In a further embodiment (FIGS. 8a and 8b) which is a modification of the embodiment shown in FIGS. 7a and 7b, an illuminator 84 comprising a plurality of individually controllable light sources is substituted in place of the light source 60. Furthermore, the electrically controllable diffusers 80 and 82 are omitted. Only a few of the light sources within the illuminator 84 are illuminated when in a 3D mode, whereas the entire illuminator is illuminated in a 2D mode. Furthermore, the illuminator 84 may be fixed or movable. As before, the images formed by the first and second SLMs 2 and 4 are presented to different regions within the viewing region 31 when in the 3D mode, whereas the images are presented simultaneously to each eye of the observer when in the 2D mode.
FIG. 9 schematically illustrates a display capable of simultaneously displaying both 2D and 3D images in a first mode and a single high resolution 2D image in a second mode. The display can be considered as being a modification of the display shown in FIG. 5. Each SLM 2 and 4 is illuminated by respective illuminators 32, 36 via respective lenses 33 and 37. However, a portion 100 of the first panel 2 is illuminated by a diffuse light source 102. Similarly a portion 104 of the second panel is illuminated by a diffuse light source 106. The images from regions 100 and 104 are combined by the beam combiner 30 to create a high resolution 2D image. The images from the remainder of the SLMs combine to provide an autostereoscopic image.
FIG. 10 shows an embodiment which is a variation on that shown in FIG. 9. A switchable diffuser 110 is placed between the lens 33 and the first spatial light modulator 2. Part of the diffuser may be made diffusing such that the associated region of the SLM 2 becomes a source of a 2D image. A similar diffuser 112 is located between the lens 37 and the second SLM 4. Thus, when corresponding areas of the diffusers 110 and 112 are switched to a diffusing state, a high resolution 2D image can be generated in conjunction with the 3D image. Use of electrically controllable diffusers enables the 2D image to be positioned at any place in the display output.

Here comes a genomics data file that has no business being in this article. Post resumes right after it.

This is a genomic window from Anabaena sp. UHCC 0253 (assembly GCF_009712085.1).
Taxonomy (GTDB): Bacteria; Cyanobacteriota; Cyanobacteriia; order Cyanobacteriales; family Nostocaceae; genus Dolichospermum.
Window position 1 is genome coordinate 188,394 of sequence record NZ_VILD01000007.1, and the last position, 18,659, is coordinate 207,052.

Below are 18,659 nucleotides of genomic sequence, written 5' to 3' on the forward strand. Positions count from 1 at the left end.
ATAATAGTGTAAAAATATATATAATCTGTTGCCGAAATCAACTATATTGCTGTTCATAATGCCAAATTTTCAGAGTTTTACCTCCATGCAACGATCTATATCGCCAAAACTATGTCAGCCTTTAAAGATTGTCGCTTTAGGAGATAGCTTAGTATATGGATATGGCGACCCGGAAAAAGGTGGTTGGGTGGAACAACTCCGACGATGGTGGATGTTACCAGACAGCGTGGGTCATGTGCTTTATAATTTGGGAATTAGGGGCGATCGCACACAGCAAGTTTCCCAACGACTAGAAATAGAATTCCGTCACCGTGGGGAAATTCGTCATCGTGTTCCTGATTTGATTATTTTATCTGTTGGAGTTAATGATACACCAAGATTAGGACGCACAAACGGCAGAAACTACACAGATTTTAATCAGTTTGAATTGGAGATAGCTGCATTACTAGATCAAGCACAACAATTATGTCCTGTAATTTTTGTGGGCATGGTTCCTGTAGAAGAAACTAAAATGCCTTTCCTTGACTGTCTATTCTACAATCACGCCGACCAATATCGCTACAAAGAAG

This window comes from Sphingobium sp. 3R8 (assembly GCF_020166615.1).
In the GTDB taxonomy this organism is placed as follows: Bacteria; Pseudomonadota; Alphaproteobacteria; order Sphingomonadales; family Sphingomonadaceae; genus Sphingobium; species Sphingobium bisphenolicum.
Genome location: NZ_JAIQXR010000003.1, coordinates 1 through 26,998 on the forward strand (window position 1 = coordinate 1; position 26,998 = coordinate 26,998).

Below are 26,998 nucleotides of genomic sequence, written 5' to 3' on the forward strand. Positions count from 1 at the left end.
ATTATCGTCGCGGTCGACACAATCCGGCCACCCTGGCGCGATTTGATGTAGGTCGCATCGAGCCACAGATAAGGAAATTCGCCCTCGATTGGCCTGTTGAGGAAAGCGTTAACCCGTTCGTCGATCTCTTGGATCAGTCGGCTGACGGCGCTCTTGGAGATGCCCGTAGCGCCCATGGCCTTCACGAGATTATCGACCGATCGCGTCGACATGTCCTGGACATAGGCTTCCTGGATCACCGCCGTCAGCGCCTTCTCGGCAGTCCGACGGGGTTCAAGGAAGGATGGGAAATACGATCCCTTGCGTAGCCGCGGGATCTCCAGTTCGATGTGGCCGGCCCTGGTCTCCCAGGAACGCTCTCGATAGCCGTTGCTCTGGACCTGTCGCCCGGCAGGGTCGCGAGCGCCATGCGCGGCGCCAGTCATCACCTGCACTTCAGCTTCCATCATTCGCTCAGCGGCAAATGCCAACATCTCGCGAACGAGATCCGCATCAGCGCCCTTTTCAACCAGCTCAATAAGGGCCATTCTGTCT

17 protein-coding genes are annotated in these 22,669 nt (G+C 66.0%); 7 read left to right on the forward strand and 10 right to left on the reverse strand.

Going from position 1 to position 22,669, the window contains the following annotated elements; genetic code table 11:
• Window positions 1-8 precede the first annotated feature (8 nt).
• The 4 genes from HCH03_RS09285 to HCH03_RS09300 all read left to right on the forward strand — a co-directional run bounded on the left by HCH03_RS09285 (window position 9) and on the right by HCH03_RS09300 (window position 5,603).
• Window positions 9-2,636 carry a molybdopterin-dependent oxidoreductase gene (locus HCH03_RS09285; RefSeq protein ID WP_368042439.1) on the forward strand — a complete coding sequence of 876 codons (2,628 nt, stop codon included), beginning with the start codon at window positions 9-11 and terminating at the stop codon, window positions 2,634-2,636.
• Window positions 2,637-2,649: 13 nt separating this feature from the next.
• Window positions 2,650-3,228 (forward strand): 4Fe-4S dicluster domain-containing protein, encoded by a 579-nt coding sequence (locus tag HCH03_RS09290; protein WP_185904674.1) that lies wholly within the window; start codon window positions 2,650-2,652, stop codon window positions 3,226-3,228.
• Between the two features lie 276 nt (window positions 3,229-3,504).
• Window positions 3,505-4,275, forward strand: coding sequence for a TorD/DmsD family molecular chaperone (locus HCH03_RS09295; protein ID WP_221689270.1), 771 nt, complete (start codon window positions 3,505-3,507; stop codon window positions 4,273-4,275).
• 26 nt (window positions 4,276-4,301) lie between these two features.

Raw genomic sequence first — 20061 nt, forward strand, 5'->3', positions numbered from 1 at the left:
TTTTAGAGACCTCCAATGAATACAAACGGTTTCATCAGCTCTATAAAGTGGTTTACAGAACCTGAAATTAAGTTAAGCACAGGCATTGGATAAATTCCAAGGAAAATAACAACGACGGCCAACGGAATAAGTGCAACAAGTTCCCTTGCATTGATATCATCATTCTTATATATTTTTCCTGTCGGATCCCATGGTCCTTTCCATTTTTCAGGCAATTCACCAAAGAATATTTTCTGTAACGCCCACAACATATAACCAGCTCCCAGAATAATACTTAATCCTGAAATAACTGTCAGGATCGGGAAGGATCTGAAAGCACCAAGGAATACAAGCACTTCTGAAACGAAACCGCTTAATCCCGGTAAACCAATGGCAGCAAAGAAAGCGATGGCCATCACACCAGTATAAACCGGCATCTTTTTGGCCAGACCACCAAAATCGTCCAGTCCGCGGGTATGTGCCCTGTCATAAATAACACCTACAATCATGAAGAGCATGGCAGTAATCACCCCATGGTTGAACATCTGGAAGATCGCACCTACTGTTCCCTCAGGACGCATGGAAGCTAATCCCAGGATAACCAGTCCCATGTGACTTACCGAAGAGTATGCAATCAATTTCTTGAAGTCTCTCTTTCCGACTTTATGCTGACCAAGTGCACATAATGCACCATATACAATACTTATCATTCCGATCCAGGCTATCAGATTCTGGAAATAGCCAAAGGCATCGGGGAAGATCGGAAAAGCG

FIG. 11 illustrates a variation on the embodiment shown in FIG. 6. The illuminators 32 and 36 are divided as illustrated by the broken lines into two portions. The right portion of the illuminator 32 and the upper portion of the illuminator 36 are controlled in the same way as described with reference to FIG. 6a for autostereoscopic viewing and the left and right images are displayed by the aligned portions of the SLMs 2 and 4, respectively. The left portion of the illuminator 32 and the lower portion of the illuminator 36 are controlled in the same way as described with reference to FIG. 6B for 2D viewing, and the aligned portions of the SLMs 2 and 4 display an interlaced 2D image. The division of the illuminators 32 and 36 into the two portions can be controlled electronically and depends on how the individual light sources are operated. Thus, it is possible to vary the position and size of the 2D image in the same way as for the embodiment shown in FIG. 10.